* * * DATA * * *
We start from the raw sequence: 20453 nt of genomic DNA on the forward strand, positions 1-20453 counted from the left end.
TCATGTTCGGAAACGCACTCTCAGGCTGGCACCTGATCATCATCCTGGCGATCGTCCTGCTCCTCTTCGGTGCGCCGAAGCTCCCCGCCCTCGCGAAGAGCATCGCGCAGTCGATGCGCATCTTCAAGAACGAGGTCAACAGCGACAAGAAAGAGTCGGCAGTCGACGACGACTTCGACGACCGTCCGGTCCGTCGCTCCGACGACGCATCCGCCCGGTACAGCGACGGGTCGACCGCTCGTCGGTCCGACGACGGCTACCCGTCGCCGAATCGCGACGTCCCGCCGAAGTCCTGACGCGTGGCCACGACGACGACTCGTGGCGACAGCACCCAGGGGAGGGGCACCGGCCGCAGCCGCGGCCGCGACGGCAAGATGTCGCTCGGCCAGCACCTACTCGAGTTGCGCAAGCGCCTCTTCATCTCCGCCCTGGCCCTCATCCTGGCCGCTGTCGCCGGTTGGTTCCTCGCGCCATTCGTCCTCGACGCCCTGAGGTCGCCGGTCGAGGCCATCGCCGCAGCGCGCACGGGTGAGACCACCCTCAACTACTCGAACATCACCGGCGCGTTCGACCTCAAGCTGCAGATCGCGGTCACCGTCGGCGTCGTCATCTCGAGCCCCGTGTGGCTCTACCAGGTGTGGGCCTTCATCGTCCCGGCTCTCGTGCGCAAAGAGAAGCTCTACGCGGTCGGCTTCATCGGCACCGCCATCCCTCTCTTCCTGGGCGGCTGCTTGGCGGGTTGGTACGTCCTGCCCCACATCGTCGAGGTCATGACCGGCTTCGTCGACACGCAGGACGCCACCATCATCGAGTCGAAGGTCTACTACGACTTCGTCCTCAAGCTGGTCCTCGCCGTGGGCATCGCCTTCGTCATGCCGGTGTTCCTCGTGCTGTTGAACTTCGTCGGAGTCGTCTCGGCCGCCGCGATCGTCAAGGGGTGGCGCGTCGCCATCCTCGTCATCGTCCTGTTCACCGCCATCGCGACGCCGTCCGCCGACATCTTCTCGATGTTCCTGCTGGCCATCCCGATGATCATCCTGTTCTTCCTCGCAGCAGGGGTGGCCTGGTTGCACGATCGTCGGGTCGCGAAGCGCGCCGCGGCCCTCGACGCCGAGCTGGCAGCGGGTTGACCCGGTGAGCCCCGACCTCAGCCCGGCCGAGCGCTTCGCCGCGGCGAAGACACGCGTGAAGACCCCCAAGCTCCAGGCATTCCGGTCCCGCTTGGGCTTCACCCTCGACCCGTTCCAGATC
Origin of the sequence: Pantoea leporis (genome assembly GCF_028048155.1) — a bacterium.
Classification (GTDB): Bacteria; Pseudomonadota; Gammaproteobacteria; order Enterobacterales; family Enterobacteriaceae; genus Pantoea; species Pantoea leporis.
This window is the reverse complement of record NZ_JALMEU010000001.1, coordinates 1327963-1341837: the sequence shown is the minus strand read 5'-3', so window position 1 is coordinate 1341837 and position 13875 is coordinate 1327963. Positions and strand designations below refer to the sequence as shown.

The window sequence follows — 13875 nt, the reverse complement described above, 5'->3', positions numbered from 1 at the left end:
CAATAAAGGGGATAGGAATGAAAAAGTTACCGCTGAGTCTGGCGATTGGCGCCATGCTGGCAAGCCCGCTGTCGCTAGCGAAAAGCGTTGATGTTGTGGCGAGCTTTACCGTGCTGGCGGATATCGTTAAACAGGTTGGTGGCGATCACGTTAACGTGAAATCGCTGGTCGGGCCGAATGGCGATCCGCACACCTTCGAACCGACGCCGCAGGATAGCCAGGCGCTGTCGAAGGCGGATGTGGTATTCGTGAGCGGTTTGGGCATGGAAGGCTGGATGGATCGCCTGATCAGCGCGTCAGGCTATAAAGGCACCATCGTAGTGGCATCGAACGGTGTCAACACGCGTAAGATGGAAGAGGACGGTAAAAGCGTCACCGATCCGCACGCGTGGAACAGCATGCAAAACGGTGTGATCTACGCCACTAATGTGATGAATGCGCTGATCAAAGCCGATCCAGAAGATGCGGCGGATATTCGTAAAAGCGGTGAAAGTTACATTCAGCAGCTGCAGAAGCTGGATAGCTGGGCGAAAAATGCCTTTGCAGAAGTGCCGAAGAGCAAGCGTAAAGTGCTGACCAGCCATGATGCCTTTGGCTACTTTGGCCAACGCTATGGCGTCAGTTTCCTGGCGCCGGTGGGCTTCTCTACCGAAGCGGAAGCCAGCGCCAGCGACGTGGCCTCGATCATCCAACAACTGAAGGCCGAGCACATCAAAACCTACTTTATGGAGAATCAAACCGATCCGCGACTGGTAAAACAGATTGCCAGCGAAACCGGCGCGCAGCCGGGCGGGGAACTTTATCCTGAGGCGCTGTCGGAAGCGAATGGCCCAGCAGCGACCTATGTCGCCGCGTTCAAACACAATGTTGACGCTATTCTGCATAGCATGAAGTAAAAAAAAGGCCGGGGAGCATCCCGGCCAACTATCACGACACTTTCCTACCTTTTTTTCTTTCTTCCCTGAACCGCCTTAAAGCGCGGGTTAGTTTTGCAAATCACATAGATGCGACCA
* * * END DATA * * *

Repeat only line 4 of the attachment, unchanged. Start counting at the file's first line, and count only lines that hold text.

Classification (GTDB): Bacteria; Pseudomonadota; Gammaproteobacteria; order Enterobacterales; family Enterobacteriaceae; genus Pantoea; species Pantoea leporis.